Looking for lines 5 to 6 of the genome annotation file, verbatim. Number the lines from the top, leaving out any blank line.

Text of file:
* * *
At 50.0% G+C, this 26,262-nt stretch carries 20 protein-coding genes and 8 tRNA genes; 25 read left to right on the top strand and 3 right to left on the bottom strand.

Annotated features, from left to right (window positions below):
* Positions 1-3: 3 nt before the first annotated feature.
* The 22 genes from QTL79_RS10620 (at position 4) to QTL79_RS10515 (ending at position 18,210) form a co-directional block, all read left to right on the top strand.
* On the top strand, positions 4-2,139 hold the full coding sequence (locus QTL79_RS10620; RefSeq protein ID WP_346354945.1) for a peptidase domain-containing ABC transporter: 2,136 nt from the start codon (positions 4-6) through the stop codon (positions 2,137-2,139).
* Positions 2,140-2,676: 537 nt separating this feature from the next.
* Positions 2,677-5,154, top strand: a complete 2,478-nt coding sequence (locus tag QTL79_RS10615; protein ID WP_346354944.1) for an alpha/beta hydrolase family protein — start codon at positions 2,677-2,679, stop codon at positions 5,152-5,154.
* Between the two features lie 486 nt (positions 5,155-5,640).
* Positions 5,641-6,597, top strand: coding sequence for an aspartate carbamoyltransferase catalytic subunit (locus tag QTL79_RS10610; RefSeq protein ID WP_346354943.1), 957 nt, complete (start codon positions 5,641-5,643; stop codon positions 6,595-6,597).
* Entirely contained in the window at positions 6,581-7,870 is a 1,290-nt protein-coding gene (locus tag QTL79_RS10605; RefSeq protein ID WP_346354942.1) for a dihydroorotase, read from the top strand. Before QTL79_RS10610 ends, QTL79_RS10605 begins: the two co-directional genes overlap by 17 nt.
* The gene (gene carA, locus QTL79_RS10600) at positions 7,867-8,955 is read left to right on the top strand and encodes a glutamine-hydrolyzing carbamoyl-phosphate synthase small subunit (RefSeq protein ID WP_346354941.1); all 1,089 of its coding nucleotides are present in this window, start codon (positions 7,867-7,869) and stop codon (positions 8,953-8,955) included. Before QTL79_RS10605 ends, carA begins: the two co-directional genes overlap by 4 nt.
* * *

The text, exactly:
* On the top strand, positions 4-2,139 hold the full coding sequence (locus QTL79_RS10620; RefSeq protein ID WP_346354945.1) for a peptidase domain-containing ABC transporter: 2,136 nt from the start codon (positions 4-6) through the stop codon (positions 2,137-2,139).
* Positions 2,140-2,676: 537 nt separating this feature from the next.